Confusing signals

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The Independent Online
How secure is the economic recovery? These are confusing times for British economy watchers - though the watchers themselves frequently add to the confusion.

On the one hand, most professional forecasters, both in the official world and in the commercial financial institutions, have been revising up their forecasts for growth this year.

On the other hand, the papers have been full of doom and gloom, with headlines like 'Recovery hopes dealt double blow' as inflation has started to nudge upwards and manufacturing output has faltered, though that negative tone will now be amended slightly with the better-than-expected unemployment numbers.

Yet it is possible to reconcile these rather different judgements. Indeed, understanding the development of the economy through the next three or four years turns on understanding why this recovery does not feel like one, yet is a recovery none the less.

The forecasts for calendar 1993 first. At the beginning of the year most of these were in the 1-1.25 per cent range. The popular view was that there would be some growth but not enough to stop unemployment rising and that any faster recovery would be aborted as the economy ran into balance of payments problems.

The current account does remain a concern, but there have been two surprises. One is that unemployment, instead of growing, has certainly levelled off and the trend may be slightly down. The other is that the growth forecasts were undoubledly too pessimistic.

The consensus would be for growth of between 1.75 and 2 per cent, leaving it perfectly possible that, once the figures are revised and re-revised, growth will turn out to be higher still.

Yet there is equally little doubt that the sharp rise in the first half of the year has lost some of its momentum. The conventional explanation for this slowdown, that exports have been hit by poor demand from Continental Europe, is for once true. Any open economy exporting roughly a quarter of its gross domestic product will be damaged if its largest export market, in this case Germany, hits a serious recession.

And the effect of this will show most strongly in the sector of the economy most dedicated towards exports, manufacturing. Some further faltering of the growth of industrial production is likely.

So much of the growth that will come will not be in manufacturing, but in private sector services.

These are much harder to identify. There are no monthly figures for the output of the business and financial services sector, yet in total size it is now not far short of manufacturing. There are no monthly figures for 'cultural output' of the television, record, film amd theatre industries.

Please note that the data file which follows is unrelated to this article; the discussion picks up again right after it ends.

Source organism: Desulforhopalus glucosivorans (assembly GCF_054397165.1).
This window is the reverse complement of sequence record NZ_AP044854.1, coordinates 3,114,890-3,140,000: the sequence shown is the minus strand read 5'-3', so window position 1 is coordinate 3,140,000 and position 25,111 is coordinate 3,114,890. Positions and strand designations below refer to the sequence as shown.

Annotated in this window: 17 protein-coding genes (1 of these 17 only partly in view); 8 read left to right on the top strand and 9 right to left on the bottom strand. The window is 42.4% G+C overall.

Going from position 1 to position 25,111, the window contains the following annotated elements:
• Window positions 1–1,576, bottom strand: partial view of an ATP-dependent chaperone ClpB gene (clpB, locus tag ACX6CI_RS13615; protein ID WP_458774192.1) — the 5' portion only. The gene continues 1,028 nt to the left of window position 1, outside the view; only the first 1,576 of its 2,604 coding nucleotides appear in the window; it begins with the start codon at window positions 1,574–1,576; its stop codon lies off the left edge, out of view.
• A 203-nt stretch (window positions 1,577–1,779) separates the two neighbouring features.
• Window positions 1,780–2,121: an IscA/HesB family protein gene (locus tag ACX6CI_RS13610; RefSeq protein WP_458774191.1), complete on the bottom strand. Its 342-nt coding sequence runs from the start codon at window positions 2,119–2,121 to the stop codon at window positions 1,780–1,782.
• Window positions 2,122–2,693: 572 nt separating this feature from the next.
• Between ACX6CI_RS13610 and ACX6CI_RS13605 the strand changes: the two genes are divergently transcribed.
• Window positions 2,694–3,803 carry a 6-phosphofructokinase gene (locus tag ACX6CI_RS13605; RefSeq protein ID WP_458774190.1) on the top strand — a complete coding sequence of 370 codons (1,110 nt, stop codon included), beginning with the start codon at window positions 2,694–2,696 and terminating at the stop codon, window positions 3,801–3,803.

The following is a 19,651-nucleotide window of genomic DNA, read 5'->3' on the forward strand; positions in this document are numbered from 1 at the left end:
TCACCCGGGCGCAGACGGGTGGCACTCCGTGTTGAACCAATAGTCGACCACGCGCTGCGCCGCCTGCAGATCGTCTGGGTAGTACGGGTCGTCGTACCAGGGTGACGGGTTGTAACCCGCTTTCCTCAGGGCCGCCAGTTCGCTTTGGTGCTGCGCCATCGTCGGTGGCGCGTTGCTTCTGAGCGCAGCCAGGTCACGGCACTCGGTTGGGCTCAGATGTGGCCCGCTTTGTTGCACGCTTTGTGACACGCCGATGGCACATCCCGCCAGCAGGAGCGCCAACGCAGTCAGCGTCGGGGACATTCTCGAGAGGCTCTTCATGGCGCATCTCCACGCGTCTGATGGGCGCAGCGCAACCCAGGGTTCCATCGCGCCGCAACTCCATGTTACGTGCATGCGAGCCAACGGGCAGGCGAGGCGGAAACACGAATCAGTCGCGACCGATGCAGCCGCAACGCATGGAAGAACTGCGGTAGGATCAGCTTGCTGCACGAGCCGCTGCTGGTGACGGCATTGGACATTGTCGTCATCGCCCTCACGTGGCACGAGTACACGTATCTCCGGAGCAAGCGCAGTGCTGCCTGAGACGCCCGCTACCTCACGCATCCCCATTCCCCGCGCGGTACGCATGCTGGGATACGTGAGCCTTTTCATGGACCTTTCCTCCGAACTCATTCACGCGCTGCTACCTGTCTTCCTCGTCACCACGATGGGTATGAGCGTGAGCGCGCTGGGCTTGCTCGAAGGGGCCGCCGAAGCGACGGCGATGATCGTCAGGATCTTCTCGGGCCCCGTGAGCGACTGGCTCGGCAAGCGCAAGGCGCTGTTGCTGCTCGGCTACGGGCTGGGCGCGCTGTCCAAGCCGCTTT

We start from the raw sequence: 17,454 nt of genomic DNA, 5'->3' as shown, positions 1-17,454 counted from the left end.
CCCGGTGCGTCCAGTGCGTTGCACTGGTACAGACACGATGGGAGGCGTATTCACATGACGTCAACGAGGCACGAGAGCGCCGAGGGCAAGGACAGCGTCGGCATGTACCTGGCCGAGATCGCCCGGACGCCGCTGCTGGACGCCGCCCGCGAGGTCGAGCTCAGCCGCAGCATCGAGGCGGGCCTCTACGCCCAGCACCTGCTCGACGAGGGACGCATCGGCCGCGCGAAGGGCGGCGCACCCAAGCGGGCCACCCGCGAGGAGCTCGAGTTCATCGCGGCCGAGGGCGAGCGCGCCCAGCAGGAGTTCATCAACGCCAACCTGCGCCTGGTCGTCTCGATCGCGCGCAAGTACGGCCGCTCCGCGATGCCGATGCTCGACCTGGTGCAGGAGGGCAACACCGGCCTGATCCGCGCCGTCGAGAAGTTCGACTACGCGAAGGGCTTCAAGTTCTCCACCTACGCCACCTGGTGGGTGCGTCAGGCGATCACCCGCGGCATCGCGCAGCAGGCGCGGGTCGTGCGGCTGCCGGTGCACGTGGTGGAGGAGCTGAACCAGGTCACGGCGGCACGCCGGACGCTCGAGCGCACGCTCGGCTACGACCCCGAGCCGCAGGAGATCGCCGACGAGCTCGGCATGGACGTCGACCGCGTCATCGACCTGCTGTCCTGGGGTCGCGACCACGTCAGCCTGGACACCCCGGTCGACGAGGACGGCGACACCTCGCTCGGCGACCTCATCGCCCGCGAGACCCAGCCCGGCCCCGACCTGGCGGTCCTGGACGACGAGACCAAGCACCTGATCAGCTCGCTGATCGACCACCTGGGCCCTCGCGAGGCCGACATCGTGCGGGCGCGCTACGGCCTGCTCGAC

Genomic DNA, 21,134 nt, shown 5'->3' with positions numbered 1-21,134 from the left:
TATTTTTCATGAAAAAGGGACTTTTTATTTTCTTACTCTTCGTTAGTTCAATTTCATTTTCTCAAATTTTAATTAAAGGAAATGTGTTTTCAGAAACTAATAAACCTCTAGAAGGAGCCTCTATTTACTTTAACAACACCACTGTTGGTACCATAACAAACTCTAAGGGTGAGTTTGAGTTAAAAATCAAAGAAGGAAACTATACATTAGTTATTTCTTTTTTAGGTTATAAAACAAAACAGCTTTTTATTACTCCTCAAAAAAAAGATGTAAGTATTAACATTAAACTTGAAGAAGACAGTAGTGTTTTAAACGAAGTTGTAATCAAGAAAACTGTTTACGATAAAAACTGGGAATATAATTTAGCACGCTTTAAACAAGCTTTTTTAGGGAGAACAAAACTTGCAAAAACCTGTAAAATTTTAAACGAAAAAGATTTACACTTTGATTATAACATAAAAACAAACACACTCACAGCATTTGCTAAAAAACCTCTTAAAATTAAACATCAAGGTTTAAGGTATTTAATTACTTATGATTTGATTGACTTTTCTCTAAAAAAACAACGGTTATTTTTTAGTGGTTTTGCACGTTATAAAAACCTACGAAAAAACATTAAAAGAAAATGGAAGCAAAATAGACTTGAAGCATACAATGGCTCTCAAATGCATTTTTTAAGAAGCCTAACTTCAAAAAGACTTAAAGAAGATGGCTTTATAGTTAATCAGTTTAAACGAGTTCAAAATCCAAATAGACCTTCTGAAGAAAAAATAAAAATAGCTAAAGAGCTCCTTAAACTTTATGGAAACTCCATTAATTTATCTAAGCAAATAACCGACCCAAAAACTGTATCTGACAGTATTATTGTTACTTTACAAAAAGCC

There are no monthly figures for what, for want of a better term, might be called personal services - everything from nursing homes to nannies. By definition there are no figures for the black economy. Yet these will be the sectors within which much of the growth, not just this year but through the entire recovery, will come.

Of course there are partial figures. One can look at passengers through BAA airports (up sharply) or telephone traffic through BT (ditto). There are good monthly retail sales figures. But there is no easy way to aggregate all these activities, while new kinds of endeavour - such as the expansion into telecommunications by the cable television franchises - take months to be picked up.

The best way, perhaps, of getting a speedy feel for the overall level of turnover in the whole economy is to look at narrow money, M0. This is running up year-on-year at a little over 5.5 per cent, which would be consistent with 3.5 per cent underlying inflation and 2 per cent growth.

It is not intellectually respectable to make mechanistic calculations like that, for the links are pretty loose, but the figures are interesting none the less. What is more, they are available week by week, for one can get a good approximation of M0 from the banking data on notes in circulation.

If anything, the rate of growth of notes in circulation seems to be accelerating. These were up 5.6 per cent year-on-year last week, 5.8 per cent this. This rise may to some extent reflect a slight rekindling of inflation, but it is not a sign of an economy that is flat on its back.


And this is what will happen in the future. The conventional indicators of the economy will be very muted. Manufacturing is not going to perform strongly, certainly until the big Continental markets recover. There will be periodic blows to confidence. It is quite possible that at some stage there will be a pause in the recovery lasting six months or more. Indeed, we may be in just such a pause at the moment, in which case growth will have a struggle to get into the 2 per cent region this year.

But that is no reason to doubt that a gradual, low-key recovery is in place and will continue through at least the next three years.

Where does this leave the growth estimates for next year? The consensus at present is for strong growth in 1994, with some of the more bullish City forecasters, like Nomura Research Institute, expecting 3 per cent growth.

I suspect this will prove too high. While on past performance one ought to get strong growth in the second and third years of recovery as an investment boom reinforces consumption, this time we may see much less of a surge.

This is partly because growth in many service industries does not require much investment. But small-scale, people-orientated businesses can increase output more easily by adding labour than they can by adding equipment. And, even when businesses do wish to invest, they will resist doing so if it means borrowing.

Result: by conventional measures there will be two or three years of halting, muted growth. But ultimately it will be more secure than the boom-bust cycle of the late 1980s.